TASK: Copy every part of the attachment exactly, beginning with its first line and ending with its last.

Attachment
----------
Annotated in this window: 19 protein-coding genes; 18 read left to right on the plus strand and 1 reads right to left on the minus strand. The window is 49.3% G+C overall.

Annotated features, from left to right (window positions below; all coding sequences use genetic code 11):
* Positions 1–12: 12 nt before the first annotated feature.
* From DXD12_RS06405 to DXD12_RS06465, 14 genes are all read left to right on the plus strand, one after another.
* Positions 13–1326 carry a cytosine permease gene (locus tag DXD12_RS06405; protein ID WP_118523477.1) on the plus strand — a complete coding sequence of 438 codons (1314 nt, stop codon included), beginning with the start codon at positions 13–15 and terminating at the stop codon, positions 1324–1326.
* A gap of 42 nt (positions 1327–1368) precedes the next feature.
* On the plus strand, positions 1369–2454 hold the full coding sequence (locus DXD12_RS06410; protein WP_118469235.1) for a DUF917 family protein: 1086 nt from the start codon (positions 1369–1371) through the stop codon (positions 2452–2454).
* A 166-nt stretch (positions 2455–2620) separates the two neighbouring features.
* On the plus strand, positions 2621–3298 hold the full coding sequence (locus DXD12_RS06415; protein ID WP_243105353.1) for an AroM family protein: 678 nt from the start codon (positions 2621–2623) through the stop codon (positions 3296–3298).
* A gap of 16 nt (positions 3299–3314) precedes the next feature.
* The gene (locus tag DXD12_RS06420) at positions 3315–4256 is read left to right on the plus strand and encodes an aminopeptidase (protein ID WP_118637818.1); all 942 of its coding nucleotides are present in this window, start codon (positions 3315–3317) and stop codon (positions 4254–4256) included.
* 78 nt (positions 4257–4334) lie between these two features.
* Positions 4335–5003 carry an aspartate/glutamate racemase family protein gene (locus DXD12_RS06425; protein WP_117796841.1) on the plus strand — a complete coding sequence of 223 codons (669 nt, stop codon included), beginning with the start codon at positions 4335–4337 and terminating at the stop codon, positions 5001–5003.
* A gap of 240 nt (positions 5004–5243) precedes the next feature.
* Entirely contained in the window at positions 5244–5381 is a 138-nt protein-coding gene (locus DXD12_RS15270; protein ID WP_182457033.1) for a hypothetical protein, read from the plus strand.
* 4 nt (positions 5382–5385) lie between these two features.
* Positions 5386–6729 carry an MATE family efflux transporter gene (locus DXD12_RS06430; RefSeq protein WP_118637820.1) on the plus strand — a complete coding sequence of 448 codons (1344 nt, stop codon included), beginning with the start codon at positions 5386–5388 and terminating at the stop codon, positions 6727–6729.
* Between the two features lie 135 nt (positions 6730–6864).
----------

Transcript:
Annotated in this window: 19 protein-coding genes; 18 read left to right on the plus strand and 1 reads right to left on the minus strand. The window is 49.3% G+C overall.

Annotated features, from left to right (window positions below; all coding sequences use genetic code 11):
* Positions 1–12: 12 nt before the first annotated feature.
* From DXD12_RS06405 to DXD12_RS06465, 14 genes are all read left to right on the plus strand, one after another.
* Positions 13–1326 carry a cytosine permease gene (locus tag DXD12_RS06405; protein ID WP_118523477.1) on the plus strand — a complete coding sequence of 438 codons (1314 nt, stop codon included), beginning with the start codon at positions 13–15 and terminating at the stop codon, positions 1324–1326.
* A gap of 42 nt (positions 1327–1368) precedes the next feature.
* On the plus strand, positions 1369–2454 hold the full coding sequence (locus DXD12_RS06410; protein WP_118469235.1) for a DUF917 family protein: 1086 nt from the start codon (positions 1369–1371) through the stop codon (positions 2452–2454).
* A 166-nt stretch (positions 2455–2620) separates the two neighbouring features.
* On the plus strand, positions 2621–3298 hold the full coding sequence (locus DXD12_RS06415; protein ID WP_243105353.1) for an AroM family protein: 678 nt from the start codon (positions 2621–2623) through the stop codon (positions 3296–3298).
* A gap of 16 nt (positions 3299–3314) precedes the next feature.
* The gene (locus tag DXD12_RS06420) at positions 3315–4256 is read left to right on the plus strand and encodes an aminopeptidase (protein ID WP_118637818.1); all 942 of its coding nucleotides are present in this window, start codon (positions 3315–3317) and stop codon (positions 4254–4256) included.
* 78 nt (positions 4257–4334) lie between these two features.
* Positions 4335–5003 carry an aspartate/glutamate racemase family protein gene (locus DXD12_RS06425; protein WP_117796841.1) on the plus strand — a complete coding sequence of 223 codons (669 nt, stop codon included), beginning with the start codon at positions 4335–4337 and terminating at the stop codon, positions 5001–5003.
* A gap of 240 nt (positions 5004–5243) precedes the next feature.
* Entirely contained in the window at positions 5244–5381 is a 138-nt protein-coding gene (locus DXD12_RS15270; protein ID WP_182457033.1) for a hypothetical protein, read from the plus strand.
* 4 nt (positions 5382–5385) lie between these two features.
* Positions 5386–6729 carry an MATE family efflux transporter gene (locus DXD12_RS06430; RefSeq protein WP_118637820.1) on the plus strand — a complete coding sequence of 448 codons (1344 nt, stop codon included), beginning with the start codon at positions 5386–5388 and terminating at the stop codon, positions 6727–6729.
* Between the two features lie 135 nt (positions 6730–6864).